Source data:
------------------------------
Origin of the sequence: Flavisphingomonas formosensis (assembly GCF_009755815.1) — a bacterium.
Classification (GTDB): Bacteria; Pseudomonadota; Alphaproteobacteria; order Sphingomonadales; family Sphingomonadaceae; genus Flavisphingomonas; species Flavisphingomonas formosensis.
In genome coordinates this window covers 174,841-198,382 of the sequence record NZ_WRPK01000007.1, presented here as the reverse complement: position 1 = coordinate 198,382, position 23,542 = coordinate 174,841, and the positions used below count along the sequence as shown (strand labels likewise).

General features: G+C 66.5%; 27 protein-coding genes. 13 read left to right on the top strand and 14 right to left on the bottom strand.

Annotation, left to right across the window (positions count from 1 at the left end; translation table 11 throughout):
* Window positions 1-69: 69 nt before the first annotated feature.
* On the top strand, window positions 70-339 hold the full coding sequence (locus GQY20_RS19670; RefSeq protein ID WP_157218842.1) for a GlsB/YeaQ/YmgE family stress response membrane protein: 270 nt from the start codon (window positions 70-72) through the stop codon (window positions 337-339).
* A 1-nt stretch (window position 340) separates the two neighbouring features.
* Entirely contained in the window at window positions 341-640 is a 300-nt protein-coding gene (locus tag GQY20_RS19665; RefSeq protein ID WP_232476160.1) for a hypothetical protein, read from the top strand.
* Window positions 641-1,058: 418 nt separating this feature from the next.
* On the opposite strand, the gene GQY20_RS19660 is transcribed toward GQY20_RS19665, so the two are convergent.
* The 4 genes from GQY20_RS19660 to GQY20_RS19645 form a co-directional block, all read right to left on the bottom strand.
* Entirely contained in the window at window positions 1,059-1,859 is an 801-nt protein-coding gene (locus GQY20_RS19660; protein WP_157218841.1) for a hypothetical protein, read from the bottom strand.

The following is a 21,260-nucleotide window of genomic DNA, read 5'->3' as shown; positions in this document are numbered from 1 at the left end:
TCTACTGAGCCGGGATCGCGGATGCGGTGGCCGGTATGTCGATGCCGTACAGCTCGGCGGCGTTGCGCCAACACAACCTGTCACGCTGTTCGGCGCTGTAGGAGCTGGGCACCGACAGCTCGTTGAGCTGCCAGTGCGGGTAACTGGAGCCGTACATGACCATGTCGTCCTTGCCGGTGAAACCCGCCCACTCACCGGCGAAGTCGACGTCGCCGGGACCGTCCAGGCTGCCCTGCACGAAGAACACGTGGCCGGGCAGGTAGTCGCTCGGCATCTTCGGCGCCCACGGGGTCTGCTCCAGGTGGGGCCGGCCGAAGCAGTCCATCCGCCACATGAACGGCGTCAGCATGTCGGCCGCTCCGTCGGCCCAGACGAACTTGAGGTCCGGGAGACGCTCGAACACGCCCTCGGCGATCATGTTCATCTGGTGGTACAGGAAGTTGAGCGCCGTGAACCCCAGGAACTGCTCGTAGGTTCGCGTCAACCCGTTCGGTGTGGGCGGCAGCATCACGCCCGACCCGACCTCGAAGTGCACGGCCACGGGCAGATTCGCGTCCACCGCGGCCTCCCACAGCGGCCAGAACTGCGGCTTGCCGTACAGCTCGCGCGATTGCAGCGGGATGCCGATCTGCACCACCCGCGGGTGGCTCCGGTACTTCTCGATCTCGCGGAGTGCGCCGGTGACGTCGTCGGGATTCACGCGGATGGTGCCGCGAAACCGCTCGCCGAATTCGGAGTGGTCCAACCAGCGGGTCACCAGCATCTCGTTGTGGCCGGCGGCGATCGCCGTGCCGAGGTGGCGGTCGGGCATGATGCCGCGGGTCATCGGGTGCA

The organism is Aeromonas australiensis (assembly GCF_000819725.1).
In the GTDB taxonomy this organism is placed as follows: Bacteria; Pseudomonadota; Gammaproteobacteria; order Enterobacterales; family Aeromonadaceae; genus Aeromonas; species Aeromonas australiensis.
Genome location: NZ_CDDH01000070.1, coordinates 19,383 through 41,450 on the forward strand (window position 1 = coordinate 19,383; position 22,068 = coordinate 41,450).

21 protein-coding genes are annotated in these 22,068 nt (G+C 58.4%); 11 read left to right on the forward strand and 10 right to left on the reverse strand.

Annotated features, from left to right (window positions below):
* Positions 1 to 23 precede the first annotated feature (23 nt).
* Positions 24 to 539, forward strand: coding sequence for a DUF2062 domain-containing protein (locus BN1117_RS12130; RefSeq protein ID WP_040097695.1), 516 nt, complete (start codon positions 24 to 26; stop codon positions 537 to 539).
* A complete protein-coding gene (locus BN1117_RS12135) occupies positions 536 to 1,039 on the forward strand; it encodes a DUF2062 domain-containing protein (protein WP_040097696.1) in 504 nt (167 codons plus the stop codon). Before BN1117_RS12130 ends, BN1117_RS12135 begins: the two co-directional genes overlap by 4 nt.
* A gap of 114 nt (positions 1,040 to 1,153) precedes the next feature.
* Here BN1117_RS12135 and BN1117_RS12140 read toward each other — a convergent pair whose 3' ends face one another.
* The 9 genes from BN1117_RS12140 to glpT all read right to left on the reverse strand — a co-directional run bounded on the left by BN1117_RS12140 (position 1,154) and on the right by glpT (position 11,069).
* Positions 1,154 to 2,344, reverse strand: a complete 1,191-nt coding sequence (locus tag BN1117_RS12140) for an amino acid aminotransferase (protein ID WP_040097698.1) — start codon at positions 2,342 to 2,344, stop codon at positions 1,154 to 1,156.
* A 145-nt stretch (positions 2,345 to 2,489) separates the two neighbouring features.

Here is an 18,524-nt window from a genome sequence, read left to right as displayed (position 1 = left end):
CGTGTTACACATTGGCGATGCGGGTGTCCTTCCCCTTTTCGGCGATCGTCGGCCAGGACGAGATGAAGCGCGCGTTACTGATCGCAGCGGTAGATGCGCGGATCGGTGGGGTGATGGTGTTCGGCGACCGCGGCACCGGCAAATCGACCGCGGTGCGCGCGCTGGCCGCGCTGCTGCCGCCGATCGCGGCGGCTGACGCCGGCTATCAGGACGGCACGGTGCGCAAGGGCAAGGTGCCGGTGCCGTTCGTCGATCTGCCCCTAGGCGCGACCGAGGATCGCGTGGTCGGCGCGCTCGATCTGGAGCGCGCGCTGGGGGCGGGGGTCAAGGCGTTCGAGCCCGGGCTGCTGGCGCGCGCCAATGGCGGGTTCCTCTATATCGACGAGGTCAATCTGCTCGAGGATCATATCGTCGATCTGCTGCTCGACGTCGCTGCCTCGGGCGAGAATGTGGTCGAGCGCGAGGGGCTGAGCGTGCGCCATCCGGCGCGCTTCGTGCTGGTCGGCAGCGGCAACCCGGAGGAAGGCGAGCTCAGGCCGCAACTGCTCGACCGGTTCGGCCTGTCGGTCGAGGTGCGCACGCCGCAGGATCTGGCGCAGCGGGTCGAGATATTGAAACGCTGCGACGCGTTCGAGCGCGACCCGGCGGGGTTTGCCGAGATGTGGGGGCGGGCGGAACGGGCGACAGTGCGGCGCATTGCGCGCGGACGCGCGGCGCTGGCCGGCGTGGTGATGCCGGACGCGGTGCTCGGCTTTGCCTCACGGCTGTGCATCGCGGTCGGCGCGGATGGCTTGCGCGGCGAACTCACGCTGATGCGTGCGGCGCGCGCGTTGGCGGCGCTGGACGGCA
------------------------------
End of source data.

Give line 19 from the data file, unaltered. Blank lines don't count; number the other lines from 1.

21 protein-coding genes are annotated in these 22,068 nt (G+C 58.4%); 11 read left to right on the forward strand and 10 right to left on the reverse strand.